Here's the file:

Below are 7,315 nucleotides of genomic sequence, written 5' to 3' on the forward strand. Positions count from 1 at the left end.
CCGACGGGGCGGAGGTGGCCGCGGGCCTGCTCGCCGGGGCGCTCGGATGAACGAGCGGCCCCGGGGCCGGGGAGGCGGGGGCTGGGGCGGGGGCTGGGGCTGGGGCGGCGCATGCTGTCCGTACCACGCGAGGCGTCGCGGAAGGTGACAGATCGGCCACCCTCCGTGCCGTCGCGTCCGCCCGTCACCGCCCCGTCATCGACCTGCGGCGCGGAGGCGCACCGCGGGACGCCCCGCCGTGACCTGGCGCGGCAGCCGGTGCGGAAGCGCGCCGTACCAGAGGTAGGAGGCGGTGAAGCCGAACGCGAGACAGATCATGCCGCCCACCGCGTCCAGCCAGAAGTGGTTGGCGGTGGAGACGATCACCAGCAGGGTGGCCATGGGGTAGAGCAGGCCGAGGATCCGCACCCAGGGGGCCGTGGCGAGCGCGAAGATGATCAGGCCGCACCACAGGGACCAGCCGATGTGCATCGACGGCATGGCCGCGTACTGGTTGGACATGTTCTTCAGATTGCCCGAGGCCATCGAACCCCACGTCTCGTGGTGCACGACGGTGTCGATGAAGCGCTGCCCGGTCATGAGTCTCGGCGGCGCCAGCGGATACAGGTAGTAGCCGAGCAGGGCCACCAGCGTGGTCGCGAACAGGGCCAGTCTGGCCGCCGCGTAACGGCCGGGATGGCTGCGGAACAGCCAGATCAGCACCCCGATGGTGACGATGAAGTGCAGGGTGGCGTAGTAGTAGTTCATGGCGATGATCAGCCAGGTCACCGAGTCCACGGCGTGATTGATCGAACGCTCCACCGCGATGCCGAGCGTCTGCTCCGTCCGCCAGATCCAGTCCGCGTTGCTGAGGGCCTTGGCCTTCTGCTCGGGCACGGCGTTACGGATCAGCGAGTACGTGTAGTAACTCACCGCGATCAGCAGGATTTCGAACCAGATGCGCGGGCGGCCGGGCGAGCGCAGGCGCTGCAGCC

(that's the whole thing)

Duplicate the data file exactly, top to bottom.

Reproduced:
Below are 7,315 nucleotides of genomic sequence, written 5' to 3' on the forward strand. Positions count from 1 at the left end.
CCGACGGGGCGGAGGTGGCCGCGGGCCTGCTCGCCGGGGCGCTCGGATGAACGAGCGGCCCCGGGGCCGGGGAGGCGGGGGCTGGGGCGGGGGCTGGGGCTGGGGCGGCGCATGCTGTCCGTACCACGCGAGGCGTCGCGGAAGGTGACAGATCGGCCACCCTCCGTGCCGTCGCGTCCGCCCGTCACCGCCCCGTCATCGACCTGCGGCGCGGAGGCGCACCGCGGGACGCCCCGCCGTGACCTGGCGCGGCAGCCGGTGCGGAAGCGCGCCGTACCAGAGGTAGGAGGCGGTGAAGCCGAACGCGAGACAGATCATGCCGCCCACCGCGTCCAGCCAGAAGTGGTTGGCGGTGGAGACGATCACCAGCAGGGTGGCCATGGGGTAGAGCAGGCCGAGGATCCGCACCCAGGGGGCCGTGGCGAGCGCGAAGATGATCAGGCCGCACCACAGGGACCAGCCGATGTGCATCGACGGCATGGCCGCGTACTGGTTGGACATGTTCTTCAGATTGCCCGAGGCCATCGAACCCCACGTCTCGTGGTGCACGACGGTGTCGATGAAGCGCTGCCCGGTCATGAGTCTCGGCGGCGCCAGCGGATACAGGTAGTAGCCGAGCAGGGCCACCAGCGTGGTCGCGAACAGGGCCAGTCTGGCCGCCGCGTAACGGCCGGGATGGCTGCGGAACAGCCAGATCAGCACCCCGATGGTGACGATGAAGTGCAGGGTGGCGTAGTAGTAGTTCATGGCGATGATCAGCCAGGTCACCGAGTCCACGGCGTGATTGATCGAACGCTCCACCGCGATGCCGAGCGTCTGCTCCGTCCGCCAGATCCAGTCCGCGTTGCTGAGGGCCTTGGCCTTCTGCTCGGGCACGGCGTTACGGATCAGCGAGTACGTGTAGTAACTCACCGCGATCAGCAGGATTTCGAACCAGATGCGCGGGCGGCCGGGCGAGCGCAGGCGCTGCAGCC